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Fly Fishing Report: Last Fish of the Season

January 7, 2014
Author: Will Rice

With the weather all over the place here in Colorado you need to pick your days with precision.  The window opened up for me on the last day of the year – December 31, 2013.  With weather predicted to be in the 40s, flows on the South Platte River right about 100 CFS, and only a slim chance of precipitation in the forecast, I took the opportunity.  Plus, I was looking forward to catching my last fish of the year. 

The South Platte River flowing out of Cheesman Dam was right at 113 CFS.  It has since bumped up to 150 CFS.  I would have preferred a bit of cloud cover, but I couldn’t complain about clear skies and the warm weather.  The hike into Cheesman Canyon was on a snow packed trail pretty much from start to finish.  Even with studded boots and cleats the hike in was a bit dicey in spots. 

The start of the trail

My original strategy was to hike in as far as it took to get away from other anglers – then, I’d fish my way back.  Even though there were quite a few cars in the parking lot, I was pleasantly surprised to see that the river was fairly empty.  I saw a few fellow anglers on the way in and continued on, figuring that giving the sun a bit more time to reach the water in the Canyon could only improve things. 

The lower canyon

I found an open run about half way into the Canyon and began fishing.  At 9:30am there was very little visible bug activity on the water.  No risers.  No noses.  No gentle sips at the surface.  Nada.  I tied on a fairly standard nymph rig consisting of a San Juan Worm and a Rojo Midge with a 6X fluorocarbon tippet.  After a bit of time and effort the river produced.  I also had luck with a size 22 Zebra midge.  Anytime I fish Cheesman Canyon in the winter, I’m happy with any results that come my way.

The Rojo Midge in action

I continued on, deeper into the canyon.  I’m always impressed at the quiet and solitude when you fish on your own in the winter. 

Don’t get me wrong, I really enjoy the camaraderie of fishing with friends, but there is something really relaxing about fishing in the winter at your own pace – they call it solitude for a reason.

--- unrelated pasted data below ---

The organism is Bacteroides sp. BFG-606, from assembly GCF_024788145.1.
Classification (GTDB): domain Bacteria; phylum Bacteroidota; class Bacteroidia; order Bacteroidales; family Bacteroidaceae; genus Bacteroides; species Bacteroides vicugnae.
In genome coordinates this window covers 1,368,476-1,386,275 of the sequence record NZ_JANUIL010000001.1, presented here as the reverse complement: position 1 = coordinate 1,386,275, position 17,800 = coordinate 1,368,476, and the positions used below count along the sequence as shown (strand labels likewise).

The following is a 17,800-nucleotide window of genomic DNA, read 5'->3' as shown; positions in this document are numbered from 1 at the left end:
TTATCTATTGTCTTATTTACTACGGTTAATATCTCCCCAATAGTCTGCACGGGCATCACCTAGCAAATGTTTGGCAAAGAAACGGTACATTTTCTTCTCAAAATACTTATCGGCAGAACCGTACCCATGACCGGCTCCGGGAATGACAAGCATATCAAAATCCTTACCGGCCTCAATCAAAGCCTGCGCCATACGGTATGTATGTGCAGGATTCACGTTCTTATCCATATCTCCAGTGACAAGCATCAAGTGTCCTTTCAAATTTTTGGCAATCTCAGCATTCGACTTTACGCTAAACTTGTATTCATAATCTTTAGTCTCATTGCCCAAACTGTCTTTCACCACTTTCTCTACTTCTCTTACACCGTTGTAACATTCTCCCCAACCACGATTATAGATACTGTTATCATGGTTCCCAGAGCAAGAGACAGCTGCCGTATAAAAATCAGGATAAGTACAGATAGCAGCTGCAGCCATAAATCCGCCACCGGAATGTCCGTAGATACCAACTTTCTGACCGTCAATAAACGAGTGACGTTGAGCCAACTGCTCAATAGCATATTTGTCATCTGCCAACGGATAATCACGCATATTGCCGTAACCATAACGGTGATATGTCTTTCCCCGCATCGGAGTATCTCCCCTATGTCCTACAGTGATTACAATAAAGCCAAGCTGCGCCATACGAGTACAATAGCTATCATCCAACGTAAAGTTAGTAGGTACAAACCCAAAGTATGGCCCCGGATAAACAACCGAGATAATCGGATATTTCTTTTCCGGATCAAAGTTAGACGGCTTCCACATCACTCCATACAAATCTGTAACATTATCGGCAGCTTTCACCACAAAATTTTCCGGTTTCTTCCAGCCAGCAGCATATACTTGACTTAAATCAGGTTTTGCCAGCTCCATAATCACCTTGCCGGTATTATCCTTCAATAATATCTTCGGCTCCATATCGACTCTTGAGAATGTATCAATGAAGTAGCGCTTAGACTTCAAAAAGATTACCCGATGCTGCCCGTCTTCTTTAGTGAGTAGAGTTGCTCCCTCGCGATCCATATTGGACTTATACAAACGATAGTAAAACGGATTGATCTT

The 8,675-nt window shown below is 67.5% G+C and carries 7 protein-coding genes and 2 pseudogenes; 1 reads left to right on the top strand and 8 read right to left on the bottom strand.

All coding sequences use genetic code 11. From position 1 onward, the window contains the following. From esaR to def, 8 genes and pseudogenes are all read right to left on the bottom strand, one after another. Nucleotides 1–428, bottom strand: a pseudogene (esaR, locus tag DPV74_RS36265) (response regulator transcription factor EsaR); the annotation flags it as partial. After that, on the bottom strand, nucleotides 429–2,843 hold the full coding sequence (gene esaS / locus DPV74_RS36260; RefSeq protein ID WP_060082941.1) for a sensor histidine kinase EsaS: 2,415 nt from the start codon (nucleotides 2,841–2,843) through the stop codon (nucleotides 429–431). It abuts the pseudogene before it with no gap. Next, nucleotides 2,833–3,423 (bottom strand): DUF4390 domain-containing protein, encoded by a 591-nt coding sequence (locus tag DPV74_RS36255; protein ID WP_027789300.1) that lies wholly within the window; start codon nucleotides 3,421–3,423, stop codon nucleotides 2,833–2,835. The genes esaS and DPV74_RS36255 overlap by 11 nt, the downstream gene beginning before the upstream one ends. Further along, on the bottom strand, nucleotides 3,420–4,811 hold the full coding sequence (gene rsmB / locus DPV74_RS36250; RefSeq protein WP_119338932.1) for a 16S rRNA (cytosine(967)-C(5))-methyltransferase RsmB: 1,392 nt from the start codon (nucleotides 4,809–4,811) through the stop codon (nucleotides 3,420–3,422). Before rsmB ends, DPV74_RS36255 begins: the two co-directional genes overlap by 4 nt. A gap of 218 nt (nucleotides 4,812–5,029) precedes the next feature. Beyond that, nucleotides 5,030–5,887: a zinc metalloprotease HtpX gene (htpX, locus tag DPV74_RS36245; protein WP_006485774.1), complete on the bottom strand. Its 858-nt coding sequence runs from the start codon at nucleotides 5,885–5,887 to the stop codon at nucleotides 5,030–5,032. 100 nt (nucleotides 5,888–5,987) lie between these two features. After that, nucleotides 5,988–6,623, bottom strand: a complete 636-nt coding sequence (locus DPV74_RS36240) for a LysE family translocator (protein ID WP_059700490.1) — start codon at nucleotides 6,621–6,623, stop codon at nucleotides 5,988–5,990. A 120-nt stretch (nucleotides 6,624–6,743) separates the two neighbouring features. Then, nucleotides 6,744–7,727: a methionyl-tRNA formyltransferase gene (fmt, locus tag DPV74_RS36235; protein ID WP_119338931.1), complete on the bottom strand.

Solo time

I hiked until the tracks in the snow in front of me disappeared.  I found a run that looked slow and juicy.  On my third or fourth drift, my indicator ticked once, I set, and my fly line went racing across the river.  It was a ‘Cheesman Take’ – out of the blue and full force.  Boom.  I tried to control the fish as it raced up the far bank, turned, and came back at me.  I stripped in line and it changed direction again.  The fish raced back across the river one more time, went up river, and then everything failed as quickly as it started. 

Early morning action

I thought to myself ‘you just got smoked in the Cheese’….

The day moved along and there was a small baetis hatch right around 1:30pm.  Still, I saw zero surface activity.  Later in the day, I began working my way back toward the trailhead, knowing that it was time to head back home.  I was a little bummed that the 2013 season was coming to an end, but also looked forward to the beginning of the new year and a new season. That last fish that ran me around a boulder or log would stay in my mind for days to come. 

At one point I was high on a rocky crag looking down at another run when something caught my eye. I stood and focused for a second or two and watched a decent sized trout move from the darker, slower water out to the faster moving section.  Then, it dipped back in.  Under normal circumstances, I would have busted my tail to get down the steep, snowy embankment to make a cast. Instead, I stood high above and watched.  The fish would move out of the slower water – eat – and move back again.  It was rhythmic. 

The last trout of 2013

I stood for a couple of minutes in the crisp air and enjoyed - just quietly watching - my last fish of the year.

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